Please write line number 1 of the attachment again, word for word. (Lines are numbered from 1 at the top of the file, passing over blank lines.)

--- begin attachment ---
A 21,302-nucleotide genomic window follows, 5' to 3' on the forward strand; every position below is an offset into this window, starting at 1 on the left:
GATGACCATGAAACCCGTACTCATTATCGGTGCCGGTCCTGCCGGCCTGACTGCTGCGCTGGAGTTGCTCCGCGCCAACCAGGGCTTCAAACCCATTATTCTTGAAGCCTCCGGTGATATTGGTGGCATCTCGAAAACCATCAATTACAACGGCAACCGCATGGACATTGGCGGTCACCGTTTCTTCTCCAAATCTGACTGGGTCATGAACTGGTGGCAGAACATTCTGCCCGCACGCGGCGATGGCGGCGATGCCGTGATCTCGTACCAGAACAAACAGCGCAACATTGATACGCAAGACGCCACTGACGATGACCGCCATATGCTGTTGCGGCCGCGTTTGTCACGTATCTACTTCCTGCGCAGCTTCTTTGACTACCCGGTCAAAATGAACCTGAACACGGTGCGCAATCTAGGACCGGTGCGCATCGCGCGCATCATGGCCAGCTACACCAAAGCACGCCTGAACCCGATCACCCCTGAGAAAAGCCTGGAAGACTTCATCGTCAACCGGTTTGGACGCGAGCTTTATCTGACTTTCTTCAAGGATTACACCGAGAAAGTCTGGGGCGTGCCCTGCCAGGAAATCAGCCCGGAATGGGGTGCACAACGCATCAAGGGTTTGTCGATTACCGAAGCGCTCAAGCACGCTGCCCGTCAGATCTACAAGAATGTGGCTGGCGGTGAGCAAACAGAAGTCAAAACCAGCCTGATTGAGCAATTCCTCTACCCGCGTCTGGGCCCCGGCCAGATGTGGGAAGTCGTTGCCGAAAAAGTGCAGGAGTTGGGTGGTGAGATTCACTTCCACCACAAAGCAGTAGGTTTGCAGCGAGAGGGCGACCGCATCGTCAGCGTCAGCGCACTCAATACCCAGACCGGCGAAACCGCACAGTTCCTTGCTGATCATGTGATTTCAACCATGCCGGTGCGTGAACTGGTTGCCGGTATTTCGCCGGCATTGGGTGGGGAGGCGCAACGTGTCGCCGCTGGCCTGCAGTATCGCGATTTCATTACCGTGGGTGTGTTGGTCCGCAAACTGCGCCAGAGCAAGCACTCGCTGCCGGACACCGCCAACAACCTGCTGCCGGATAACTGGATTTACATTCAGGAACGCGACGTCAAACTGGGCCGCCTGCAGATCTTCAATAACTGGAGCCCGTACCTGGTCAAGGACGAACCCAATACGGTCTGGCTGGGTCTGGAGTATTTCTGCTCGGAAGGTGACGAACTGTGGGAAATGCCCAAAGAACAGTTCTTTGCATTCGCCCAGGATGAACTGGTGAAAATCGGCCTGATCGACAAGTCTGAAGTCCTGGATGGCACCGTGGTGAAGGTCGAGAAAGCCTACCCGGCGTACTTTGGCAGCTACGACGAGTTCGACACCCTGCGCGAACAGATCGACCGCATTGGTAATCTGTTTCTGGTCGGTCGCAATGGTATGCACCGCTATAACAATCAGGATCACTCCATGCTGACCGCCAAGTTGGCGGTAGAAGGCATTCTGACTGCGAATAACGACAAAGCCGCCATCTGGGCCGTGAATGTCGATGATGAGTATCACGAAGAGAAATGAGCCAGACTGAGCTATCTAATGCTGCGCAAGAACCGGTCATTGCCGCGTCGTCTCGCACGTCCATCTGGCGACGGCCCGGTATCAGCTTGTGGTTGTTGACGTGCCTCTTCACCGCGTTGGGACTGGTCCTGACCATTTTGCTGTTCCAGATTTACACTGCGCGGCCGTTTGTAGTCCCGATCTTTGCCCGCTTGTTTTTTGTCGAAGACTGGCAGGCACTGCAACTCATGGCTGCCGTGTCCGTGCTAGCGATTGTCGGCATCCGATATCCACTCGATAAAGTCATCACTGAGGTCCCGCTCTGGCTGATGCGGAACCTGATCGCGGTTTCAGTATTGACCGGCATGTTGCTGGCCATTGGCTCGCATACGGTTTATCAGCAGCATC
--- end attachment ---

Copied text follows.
A 21,302-nucleotide genomic window follows, 5' to 3' on the forward strand; every position below is an offset into this window, starting at 1 on the left: